I’ve been a college student for less than a month, and already I can tell the word “diversity” is regular vocabulary on campus.
Since my very first encounter with “diversity,” I’ve felt out of place in the conversation. I told myself I had nothing to contribute, nothing to bring to the table. Why? Because I’m a white female from Northwest Indiana who was raised on a suburban ranch by a cookie-cutter nuclear family.
I always thought my place in the diversity conversation was to sit back and “soak up” the multicultural expertise of others. Little did I know how ridiculously wrong I was. Sometimes I think we are so wrapped up in the obvious signs of diversity that we forget about the most important kinds of it – thought, ideas.
Despite the similarities we might have in gender, race, creed, ethnicity or really anything at all, ultimately we are individuals, we all think differently, and thus we all have the ability to learn from one another.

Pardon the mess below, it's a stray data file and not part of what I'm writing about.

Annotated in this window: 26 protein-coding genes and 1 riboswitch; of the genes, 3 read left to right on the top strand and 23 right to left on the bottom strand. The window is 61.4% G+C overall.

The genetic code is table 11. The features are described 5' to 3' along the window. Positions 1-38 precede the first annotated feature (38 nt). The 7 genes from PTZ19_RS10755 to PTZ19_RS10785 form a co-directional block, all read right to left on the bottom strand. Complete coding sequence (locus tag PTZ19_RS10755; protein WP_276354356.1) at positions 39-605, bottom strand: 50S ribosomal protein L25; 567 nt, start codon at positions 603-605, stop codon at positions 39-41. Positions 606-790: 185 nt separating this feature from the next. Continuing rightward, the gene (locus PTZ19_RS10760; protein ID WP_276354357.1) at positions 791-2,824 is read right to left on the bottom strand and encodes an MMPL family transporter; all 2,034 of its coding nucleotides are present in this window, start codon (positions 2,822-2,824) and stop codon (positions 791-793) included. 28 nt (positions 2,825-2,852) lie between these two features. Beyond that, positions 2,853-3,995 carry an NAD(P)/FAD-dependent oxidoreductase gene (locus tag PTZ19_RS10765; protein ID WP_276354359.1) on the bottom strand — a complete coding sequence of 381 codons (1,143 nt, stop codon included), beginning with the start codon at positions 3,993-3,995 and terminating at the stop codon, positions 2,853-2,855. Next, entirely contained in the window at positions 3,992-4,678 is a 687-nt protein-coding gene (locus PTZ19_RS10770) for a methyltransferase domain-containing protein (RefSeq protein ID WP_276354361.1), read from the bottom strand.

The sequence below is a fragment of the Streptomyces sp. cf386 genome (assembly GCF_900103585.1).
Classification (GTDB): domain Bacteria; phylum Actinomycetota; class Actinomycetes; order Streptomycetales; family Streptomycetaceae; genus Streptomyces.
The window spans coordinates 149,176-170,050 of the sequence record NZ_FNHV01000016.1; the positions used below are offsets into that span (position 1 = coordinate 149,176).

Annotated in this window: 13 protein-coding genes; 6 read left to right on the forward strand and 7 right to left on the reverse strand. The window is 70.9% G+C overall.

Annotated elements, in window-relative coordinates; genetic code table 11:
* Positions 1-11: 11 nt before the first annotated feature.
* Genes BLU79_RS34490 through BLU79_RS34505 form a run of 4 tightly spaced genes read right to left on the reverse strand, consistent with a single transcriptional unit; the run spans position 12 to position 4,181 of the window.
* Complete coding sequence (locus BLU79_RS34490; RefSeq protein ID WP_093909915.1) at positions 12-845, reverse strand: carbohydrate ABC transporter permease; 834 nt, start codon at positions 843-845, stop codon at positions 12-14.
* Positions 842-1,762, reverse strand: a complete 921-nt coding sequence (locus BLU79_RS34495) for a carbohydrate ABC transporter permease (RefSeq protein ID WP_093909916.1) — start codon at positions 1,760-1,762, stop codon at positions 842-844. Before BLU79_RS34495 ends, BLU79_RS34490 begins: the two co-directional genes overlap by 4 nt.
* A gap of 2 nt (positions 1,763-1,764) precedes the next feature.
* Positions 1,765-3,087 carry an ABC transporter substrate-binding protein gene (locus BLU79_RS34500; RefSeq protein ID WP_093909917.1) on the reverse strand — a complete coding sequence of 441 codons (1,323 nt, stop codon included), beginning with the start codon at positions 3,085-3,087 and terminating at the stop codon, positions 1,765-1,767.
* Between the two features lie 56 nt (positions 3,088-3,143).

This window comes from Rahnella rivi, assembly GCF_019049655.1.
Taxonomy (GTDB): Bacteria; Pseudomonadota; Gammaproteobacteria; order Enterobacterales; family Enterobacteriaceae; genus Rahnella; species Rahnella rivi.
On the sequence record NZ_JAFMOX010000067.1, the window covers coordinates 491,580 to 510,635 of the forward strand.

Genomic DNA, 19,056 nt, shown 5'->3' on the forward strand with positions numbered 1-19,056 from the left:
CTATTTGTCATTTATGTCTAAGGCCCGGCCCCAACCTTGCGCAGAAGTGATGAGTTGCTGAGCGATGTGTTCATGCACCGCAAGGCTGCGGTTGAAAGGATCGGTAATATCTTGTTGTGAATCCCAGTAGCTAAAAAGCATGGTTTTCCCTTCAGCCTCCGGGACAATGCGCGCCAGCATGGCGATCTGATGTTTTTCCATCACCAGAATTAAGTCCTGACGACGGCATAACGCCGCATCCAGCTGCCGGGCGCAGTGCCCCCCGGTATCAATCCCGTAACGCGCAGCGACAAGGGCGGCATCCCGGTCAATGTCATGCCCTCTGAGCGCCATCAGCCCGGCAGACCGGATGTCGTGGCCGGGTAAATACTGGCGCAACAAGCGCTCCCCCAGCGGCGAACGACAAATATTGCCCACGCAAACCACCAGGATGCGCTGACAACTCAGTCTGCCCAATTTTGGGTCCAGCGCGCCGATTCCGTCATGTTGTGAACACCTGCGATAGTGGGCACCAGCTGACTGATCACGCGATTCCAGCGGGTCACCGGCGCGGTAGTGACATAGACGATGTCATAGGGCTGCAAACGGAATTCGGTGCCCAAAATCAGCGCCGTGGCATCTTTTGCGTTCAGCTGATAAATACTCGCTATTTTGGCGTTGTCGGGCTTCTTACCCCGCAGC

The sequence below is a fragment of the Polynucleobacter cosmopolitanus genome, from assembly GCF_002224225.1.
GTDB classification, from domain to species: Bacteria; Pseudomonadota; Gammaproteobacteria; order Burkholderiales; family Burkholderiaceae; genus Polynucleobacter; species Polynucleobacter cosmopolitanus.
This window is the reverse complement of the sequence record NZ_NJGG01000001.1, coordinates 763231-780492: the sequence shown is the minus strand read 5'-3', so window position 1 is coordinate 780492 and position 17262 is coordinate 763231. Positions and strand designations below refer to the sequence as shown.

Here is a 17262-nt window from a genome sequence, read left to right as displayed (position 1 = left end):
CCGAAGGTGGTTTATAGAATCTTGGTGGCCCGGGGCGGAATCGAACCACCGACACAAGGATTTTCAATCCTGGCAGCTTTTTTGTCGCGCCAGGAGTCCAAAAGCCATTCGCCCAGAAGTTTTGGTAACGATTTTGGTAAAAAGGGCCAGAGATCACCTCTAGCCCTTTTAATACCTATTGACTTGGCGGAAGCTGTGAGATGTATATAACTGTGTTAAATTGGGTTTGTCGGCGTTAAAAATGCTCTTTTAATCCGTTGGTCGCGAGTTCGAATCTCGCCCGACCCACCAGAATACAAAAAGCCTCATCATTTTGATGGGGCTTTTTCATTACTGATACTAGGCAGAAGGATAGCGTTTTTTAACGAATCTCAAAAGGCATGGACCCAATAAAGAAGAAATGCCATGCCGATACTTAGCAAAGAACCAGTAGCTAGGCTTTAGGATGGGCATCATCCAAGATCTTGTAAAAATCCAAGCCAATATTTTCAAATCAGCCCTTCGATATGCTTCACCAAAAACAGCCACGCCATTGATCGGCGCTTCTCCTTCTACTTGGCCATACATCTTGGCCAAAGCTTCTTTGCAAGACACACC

It’s so rudimentary, and to be honest I feel a little bit silly writing a column about this, but somehow it’s something we manage to forget and fail to recognize all the time.
However, I’ve also noticed that oftentimes when people meet for the first time they immediately search for similarity in thought. And the more similar they are, it seems the greater chance there is for friendship.
I see it all the time. We advocate for diversity, yet in routine circumstances tend to embrace likeness. If we truly want to call ourselves a diverse and harmonious people, we can’t shy away from those who think differently.
Diversity is important to our daily interactions, and it shouldn’t be treated as anything less. In formal settings diversity is the gem of humanity, but this attitude simply isn’t reflected in everyday conversation.
What’s sad is that many potentially enriching conversations aren’t happening because when we aren’t promoting diversity, we’re made uncomfortable by difference.
Diversity in thought is so often overlooked, yet it’s the most vital kind. Thoughts and ideas are what make us all unique, thus we all have something to contribute.
If meeting new people and preparing for college has taught me anything, it’s that we all belong in the diversity conversation.